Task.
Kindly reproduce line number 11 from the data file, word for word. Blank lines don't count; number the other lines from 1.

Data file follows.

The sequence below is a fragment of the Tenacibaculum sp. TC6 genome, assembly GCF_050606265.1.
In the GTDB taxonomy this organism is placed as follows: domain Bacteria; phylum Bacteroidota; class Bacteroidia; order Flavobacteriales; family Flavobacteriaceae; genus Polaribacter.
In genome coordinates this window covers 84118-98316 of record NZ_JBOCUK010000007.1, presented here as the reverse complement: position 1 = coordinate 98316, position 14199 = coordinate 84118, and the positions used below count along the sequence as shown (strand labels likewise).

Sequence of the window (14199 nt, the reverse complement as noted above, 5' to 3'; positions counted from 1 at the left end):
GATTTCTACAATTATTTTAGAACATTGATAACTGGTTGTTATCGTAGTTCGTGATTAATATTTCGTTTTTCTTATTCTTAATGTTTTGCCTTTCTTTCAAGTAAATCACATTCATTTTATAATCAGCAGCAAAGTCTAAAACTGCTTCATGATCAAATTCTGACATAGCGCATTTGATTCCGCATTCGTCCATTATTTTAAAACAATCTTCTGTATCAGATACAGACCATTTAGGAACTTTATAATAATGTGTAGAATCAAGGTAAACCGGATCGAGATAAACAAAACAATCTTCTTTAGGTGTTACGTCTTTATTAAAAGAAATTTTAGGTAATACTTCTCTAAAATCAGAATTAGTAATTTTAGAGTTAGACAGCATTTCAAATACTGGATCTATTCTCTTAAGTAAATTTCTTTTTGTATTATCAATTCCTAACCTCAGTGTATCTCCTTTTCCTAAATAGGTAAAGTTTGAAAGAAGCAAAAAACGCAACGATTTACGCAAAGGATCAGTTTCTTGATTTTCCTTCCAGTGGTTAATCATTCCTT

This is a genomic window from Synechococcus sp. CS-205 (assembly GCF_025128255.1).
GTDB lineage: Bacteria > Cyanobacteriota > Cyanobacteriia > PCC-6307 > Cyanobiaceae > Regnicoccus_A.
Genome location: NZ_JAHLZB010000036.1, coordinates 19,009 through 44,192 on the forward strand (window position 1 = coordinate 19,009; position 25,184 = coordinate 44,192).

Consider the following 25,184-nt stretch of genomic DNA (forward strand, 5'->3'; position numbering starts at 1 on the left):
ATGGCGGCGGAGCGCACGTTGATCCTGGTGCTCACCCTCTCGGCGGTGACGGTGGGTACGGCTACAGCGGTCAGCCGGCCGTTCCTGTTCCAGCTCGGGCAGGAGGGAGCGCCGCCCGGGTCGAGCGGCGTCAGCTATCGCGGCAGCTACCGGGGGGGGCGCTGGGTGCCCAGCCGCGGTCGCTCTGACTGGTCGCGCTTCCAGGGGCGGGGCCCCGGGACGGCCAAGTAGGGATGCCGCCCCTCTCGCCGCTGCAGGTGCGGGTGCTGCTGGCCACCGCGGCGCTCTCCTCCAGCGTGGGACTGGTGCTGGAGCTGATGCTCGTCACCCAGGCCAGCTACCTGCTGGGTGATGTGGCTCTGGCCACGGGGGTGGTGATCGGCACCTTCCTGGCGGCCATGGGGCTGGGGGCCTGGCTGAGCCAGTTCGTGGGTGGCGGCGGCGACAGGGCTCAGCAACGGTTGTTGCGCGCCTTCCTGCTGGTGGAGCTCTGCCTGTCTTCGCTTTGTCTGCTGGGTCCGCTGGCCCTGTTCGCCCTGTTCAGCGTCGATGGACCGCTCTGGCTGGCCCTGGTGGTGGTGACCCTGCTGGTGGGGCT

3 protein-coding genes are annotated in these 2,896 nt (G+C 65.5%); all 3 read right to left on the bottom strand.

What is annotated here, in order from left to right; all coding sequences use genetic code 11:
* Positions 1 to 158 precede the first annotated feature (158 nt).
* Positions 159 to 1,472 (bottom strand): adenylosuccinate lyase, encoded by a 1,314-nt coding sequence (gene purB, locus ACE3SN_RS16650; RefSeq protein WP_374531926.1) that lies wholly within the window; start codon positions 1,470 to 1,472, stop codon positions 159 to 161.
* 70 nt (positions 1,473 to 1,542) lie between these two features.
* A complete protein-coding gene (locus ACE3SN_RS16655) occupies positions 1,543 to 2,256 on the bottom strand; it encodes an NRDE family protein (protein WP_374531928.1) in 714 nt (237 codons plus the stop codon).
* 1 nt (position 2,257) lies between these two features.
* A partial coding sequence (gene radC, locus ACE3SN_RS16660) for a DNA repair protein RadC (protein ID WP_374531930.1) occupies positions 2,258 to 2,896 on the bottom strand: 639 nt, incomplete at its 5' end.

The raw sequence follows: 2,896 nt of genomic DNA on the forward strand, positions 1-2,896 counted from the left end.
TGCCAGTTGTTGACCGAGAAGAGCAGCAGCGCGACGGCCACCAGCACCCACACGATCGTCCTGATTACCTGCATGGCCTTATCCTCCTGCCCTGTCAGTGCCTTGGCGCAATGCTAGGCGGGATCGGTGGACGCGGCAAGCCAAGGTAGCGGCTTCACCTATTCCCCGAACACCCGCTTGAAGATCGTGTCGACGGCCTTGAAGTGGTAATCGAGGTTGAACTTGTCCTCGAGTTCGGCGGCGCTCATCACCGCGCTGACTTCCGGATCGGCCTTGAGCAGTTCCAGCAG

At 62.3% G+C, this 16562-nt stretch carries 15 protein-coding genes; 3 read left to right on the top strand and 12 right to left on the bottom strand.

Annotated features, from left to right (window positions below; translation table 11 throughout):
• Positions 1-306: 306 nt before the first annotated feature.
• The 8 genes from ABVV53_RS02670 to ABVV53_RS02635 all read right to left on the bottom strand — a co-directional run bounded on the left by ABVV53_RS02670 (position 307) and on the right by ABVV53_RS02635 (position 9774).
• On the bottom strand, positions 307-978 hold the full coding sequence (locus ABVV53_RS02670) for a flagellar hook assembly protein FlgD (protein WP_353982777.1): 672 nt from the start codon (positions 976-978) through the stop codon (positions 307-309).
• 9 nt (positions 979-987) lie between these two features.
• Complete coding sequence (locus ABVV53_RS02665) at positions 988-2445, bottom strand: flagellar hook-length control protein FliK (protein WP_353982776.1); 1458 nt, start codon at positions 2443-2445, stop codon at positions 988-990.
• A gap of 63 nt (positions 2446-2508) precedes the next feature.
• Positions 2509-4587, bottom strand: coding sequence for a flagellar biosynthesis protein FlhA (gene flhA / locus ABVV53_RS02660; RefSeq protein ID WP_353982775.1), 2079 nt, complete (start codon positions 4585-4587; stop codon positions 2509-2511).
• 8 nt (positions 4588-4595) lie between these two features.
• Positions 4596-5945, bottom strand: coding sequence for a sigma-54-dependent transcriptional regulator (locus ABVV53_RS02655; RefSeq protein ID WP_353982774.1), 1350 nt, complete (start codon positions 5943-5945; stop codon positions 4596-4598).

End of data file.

3 protein-coding genes are annotated in these 2,896 nt (G+C 65.5%); all 3 read right to left on the bottom strand.